Merida costumes weren’t quite as popular or prevalent as Elsa costumes, but I spotted several red and curly wigs like the Brave character wears at conventions the year the movie was released. Cosplayer Angela Clayton (who also made an Elsa costume) liked the character and was inspired to make the Merida costume after watching Pillars of the Earth. The series features simple 12th century garments and that inspired her to get to work on the Merida costume. She made a lot of progress in just 24 hours, and she started by drafting her own pattern for a kirtle.
She sketched it out in Paint and made a draft pattern from muslin. She pinned the draft until it fit and then cut the dress from the actual fabric, and as she pointed out, lightweight fabric isn’t the thing to use here. If you want to be accurate, the dress should be made from a sturdy fabric that would be warm in Scottish weather and hold up to riding horses and climbing cliffs. Merida didn’t exactly sit still. Clayton opted for wool.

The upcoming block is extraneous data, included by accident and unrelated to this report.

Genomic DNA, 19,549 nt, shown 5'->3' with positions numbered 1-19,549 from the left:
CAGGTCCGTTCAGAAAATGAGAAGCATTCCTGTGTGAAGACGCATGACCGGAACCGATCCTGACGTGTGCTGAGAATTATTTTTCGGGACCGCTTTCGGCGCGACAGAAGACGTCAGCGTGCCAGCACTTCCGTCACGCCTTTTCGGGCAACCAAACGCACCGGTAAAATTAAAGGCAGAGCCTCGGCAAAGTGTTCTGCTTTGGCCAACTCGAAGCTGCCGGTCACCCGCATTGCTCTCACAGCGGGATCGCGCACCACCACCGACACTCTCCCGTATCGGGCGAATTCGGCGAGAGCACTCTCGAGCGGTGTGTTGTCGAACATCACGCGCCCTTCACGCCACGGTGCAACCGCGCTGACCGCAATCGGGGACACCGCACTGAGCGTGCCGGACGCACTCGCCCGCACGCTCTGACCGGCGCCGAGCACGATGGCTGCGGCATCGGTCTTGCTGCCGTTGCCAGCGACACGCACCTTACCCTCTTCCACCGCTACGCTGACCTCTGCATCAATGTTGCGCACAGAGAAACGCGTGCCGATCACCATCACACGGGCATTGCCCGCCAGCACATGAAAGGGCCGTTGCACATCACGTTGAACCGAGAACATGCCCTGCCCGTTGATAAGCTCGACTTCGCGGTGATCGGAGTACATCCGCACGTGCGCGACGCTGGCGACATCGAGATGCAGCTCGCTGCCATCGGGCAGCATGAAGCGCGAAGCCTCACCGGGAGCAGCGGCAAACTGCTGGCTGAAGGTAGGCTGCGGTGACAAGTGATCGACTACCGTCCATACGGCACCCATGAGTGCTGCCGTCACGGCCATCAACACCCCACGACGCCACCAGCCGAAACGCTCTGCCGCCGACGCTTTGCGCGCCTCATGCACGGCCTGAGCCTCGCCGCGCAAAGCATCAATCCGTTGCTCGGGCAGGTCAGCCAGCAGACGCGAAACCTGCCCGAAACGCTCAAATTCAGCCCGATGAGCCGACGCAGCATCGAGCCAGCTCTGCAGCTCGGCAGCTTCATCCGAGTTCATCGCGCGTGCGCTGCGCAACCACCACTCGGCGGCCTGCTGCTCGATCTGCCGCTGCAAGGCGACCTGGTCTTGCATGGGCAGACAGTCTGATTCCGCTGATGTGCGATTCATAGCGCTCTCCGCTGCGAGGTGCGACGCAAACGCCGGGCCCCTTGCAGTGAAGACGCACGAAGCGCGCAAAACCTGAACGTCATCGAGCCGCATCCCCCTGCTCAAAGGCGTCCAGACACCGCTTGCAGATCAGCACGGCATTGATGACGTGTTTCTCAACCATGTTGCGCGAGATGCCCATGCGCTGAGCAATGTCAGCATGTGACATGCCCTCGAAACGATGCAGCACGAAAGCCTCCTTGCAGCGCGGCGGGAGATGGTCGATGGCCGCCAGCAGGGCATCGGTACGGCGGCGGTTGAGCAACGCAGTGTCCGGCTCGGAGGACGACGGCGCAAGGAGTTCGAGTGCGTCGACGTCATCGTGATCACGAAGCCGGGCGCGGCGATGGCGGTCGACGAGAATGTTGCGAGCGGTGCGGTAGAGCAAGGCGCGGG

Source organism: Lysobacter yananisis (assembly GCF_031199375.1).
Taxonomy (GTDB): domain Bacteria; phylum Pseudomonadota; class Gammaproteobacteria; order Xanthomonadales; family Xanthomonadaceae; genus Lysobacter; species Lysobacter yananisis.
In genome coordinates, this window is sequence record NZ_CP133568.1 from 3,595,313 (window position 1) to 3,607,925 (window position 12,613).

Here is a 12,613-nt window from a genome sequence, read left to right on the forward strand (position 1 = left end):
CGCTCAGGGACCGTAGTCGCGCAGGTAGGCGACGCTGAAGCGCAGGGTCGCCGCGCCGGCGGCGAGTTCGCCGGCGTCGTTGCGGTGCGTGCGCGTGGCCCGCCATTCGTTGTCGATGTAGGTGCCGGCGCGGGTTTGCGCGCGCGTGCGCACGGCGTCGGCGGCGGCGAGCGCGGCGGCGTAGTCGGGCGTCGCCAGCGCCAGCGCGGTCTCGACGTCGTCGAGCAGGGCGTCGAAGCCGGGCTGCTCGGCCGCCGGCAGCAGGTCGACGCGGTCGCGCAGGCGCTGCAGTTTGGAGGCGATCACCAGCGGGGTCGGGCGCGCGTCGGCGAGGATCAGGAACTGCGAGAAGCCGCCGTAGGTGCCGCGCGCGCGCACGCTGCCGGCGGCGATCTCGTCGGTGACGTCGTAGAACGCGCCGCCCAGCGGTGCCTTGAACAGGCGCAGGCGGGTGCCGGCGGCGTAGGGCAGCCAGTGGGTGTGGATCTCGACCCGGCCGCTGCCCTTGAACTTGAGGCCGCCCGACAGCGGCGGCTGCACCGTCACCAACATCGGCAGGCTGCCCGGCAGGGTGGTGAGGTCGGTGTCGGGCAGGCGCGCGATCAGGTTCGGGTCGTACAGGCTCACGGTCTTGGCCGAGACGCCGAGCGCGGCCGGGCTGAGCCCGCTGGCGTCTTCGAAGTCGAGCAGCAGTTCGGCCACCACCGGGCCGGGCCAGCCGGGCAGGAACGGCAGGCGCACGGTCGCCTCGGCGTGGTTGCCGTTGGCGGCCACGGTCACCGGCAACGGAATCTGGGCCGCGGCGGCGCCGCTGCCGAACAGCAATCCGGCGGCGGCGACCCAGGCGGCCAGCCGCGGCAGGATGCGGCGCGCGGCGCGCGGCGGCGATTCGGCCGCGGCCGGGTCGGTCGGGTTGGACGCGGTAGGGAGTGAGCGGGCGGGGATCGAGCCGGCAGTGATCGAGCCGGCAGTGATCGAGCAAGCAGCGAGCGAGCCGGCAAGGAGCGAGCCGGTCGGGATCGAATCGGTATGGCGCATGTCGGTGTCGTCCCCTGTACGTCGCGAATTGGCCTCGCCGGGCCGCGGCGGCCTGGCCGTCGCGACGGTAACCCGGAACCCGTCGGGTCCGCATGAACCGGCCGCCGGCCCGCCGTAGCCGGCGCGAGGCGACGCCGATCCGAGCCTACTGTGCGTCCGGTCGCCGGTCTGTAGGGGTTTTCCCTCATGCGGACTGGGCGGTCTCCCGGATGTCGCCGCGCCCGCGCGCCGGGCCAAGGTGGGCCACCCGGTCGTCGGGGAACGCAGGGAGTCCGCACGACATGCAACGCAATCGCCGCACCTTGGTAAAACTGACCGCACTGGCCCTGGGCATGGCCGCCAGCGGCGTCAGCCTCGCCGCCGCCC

She goes over making the dress and sleeves, but let’s skip ahead to the wig. Merida’s wig is a challenge because it’s so big and curly – chances are you won’t be able to find just one wig for it. Clayton used four different wigs and had to use alcohol dye on one of them to match. She combined wefts and sewed the long fibers onto the base wig. And then she had to curly the entire thing. It took two solid nights of work to finish the wig.
Read more about the costume at Angela Clayton’s blog: Part 1 and Part 2.
Eink, E-paper, Think Ink – Collin shares six segments pondering the unusual low-power display technology that somehow still seems a bit sci-fi – http://adafruit.com/thinkink
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